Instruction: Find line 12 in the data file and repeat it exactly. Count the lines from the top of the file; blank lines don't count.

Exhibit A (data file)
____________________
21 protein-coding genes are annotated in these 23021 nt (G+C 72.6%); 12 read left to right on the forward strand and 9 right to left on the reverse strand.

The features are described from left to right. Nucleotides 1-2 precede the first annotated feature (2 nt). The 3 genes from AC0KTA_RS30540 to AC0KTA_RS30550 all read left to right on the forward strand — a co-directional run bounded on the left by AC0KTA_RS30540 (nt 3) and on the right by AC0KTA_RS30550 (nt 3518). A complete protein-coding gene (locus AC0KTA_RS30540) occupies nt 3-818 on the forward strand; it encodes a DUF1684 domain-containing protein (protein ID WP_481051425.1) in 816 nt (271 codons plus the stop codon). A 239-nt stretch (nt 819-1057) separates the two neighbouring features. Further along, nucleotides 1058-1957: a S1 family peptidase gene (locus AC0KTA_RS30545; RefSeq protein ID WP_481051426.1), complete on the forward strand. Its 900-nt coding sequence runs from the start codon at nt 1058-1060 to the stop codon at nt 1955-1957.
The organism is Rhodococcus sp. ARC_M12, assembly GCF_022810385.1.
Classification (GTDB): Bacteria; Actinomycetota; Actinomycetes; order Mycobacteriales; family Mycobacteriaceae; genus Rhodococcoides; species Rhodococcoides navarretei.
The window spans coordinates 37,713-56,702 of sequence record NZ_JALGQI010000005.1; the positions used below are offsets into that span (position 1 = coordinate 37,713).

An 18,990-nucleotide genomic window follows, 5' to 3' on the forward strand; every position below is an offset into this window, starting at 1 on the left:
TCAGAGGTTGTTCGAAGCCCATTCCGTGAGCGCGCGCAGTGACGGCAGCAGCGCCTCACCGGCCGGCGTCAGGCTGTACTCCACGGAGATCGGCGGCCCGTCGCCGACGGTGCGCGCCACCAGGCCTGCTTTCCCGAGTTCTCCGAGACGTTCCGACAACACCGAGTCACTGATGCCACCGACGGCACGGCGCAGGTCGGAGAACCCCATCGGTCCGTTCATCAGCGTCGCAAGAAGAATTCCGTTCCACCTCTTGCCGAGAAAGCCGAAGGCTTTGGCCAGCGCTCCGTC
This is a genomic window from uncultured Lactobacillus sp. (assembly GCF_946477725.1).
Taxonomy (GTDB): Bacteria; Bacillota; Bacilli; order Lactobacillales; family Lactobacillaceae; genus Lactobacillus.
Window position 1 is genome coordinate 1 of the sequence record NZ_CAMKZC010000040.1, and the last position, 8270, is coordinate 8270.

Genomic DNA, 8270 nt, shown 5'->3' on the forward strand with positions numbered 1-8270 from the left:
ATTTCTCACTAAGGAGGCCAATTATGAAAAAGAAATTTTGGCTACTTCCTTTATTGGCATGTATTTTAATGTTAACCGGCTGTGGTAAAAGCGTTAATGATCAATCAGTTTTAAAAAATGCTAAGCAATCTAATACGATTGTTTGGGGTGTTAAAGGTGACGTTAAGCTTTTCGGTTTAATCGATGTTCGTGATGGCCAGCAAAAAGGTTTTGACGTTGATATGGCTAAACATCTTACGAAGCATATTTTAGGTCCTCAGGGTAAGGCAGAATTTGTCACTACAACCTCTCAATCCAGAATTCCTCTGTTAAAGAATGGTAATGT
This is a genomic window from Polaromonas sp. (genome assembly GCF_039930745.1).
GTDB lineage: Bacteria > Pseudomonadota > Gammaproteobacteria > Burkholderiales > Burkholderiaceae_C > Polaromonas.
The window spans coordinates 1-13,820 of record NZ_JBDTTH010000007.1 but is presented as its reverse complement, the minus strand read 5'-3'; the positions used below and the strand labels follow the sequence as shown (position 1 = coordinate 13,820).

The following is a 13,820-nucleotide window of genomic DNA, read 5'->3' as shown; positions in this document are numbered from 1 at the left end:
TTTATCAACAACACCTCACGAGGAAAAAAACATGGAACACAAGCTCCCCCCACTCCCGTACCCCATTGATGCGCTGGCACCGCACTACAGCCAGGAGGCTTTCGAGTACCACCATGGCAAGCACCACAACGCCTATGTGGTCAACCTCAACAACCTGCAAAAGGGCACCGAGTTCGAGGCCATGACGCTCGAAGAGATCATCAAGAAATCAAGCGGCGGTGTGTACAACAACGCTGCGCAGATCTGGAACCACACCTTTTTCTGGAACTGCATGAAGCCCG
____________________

ATTTCTCACTAAGGAGGCCAATTATGAAAAAGAAATTTTGGCTACTTCCTTTATTGGCATGTATTTTAATGTTAACCGGCTGTGGTAAAAGCGTTAATGATCAATCAGTTTTAAAAAATGCTAAGCAATCTAATACGATTGTTTGGGGTGTTAAAGGTGACGTTAAGCTTTTCGGTTTAATCGATGTTCGTGATGGCCAGCAAAAAGGTTTTGACGTTGATATGGCTAAACATCTTACGAAGCATATTTTAGGTCCTCAGGGTAAGGCAGAATTTGTCACTACAACCTCTCAATCCAGAATTCCTCTGTTAAAGAATGGTAATGT